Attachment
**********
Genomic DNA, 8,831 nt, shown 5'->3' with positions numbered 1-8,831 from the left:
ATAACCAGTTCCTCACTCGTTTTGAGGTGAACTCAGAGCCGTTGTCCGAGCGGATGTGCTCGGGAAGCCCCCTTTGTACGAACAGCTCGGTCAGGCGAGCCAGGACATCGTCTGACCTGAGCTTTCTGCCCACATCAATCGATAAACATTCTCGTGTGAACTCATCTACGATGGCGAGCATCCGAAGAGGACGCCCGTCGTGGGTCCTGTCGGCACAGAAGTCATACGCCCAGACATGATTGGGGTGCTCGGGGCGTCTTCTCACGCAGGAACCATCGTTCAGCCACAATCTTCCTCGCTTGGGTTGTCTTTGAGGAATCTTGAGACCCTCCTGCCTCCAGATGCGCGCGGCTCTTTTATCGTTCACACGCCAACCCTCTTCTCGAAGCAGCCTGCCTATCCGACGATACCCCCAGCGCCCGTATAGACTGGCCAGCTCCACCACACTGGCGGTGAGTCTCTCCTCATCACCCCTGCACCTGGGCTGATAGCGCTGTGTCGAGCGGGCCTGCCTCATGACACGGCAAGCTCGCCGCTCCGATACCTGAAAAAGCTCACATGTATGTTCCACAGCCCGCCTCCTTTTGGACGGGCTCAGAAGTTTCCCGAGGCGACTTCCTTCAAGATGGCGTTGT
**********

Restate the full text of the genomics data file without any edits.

Genomic DNA, 8,831 nt, shown 5'->3' with positions numbered 1-8,831 from the left:
ATAACCAGTTCCTCACTCGTTTTGAGGTGAACTCAGAGCCGTTGTCCGAGCGGATGTGCTCGGGAAGCCCCCTTTGTACGAACAGCTCGGTCAGGCGAGCCAGGACATCGTCTGACCTGAGCTTTCTGCCCACATCAATCGATAAACATTCTCGTGTGAACTCATCTACGATGGCGAGCATCCGAAGAGGACGCCCGTCGTGGGTCCTGTCGGCACAGAAGTCATACGCCCAGACATGATTGGGGTGCTCGGGGCGTCTTCTCACGCAGGAACCATCGTTCAGCCACAATCTTCCTCGCTTGGGTTGTCTTTGAGGAATCTTGAGACCCTCCTGCCTCCAGATGCGCGCGGCTCTTTTATCGTTCACACGCCAACCCTCTTCTCGAAGCAGCCTGCCTATCCGACGATACCCCCAGCGCCCGTATAGACTGGCCAGCTCCACCACACTGGCGGTGAGTCTCTCCTCATCACCCCTGCACCTGGGCTGATAGCGCTGTGTCGAGCGGGCCTGCCTCATGACACGGCAAGCTCGCCGCTCCGATACCTGAAAAAGCTCACATGTATGTTCCACAGCCCGCCTCCTTTTGGACGGGCTCAGAAGTTTCCCGAGGCGACTTCCTTCAAGATGGCGTTGT